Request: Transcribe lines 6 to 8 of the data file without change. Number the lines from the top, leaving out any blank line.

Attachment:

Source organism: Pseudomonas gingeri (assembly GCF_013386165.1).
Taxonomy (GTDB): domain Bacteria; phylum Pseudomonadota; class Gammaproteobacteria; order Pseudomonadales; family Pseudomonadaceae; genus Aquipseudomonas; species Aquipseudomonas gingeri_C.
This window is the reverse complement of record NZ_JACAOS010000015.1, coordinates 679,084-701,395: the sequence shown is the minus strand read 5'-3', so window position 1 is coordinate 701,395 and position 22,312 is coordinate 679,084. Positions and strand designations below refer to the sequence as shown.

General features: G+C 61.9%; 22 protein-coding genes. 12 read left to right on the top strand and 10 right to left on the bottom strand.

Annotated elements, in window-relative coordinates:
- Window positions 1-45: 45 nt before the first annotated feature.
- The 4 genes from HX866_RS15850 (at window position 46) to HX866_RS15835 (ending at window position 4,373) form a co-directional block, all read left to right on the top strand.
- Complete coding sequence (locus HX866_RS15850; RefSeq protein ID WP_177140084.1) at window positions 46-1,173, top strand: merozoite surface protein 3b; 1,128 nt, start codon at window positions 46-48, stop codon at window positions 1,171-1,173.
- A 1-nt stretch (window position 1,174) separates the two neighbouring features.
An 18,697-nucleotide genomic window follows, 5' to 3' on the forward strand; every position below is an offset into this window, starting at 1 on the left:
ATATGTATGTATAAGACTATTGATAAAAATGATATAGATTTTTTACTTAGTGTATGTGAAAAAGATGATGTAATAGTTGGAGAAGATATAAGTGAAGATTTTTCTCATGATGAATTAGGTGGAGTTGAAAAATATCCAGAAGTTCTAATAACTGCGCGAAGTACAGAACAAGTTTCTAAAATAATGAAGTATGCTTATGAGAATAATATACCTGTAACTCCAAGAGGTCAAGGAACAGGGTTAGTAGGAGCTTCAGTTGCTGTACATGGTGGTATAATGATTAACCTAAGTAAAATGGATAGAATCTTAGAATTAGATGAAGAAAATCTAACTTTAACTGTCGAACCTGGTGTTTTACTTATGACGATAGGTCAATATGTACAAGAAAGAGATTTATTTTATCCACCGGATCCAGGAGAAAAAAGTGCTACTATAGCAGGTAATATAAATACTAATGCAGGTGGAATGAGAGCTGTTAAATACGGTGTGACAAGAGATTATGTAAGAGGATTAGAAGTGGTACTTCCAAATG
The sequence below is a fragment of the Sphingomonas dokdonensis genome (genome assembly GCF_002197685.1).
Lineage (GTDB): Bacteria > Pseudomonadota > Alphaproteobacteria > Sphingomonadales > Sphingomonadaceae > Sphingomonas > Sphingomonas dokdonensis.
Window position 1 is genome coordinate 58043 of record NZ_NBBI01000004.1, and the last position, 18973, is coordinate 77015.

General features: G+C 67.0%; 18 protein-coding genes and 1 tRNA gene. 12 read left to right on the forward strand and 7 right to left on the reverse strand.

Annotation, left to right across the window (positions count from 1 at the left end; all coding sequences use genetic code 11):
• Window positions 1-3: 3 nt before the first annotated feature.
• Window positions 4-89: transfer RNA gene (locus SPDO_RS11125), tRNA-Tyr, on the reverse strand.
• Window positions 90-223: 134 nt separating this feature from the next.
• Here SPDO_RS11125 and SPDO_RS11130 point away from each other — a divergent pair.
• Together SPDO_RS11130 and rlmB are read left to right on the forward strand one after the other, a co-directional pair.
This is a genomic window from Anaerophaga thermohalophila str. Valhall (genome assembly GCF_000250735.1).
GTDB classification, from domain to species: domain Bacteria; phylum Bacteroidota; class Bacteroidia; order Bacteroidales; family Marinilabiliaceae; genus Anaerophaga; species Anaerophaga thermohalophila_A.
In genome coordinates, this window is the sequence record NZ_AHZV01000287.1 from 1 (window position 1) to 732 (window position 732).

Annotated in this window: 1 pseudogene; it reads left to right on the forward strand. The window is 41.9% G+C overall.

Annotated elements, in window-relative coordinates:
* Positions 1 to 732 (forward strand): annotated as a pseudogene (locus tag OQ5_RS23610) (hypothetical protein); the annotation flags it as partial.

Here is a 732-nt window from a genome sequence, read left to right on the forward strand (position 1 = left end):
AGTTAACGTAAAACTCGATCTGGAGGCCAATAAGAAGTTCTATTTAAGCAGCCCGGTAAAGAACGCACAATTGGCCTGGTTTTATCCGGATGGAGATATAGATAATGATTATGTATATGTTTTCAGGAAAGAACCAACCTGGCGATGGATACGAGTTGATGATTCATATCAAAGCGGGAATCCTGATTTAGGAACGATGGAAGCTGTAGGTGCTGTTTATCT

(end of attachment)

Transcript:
- Window positions 1-45: 45 nt before the first annotated feature.
- The 4 genes from HX866_RS15850 (at window position 46) to HX866_RS15835 (ending at window position 4,373) form a co-directional block, all read left to right on the top strand.
- Complete coding sequence (locus HX866_RS15850; RefSeq protein ID WP_177140084.1) at window positions 46-1,173, top strand: merozoite surface protein 3b; 1,128 nt, start codon at window positions 46-48, stop codon at window positions 1,171-1,173.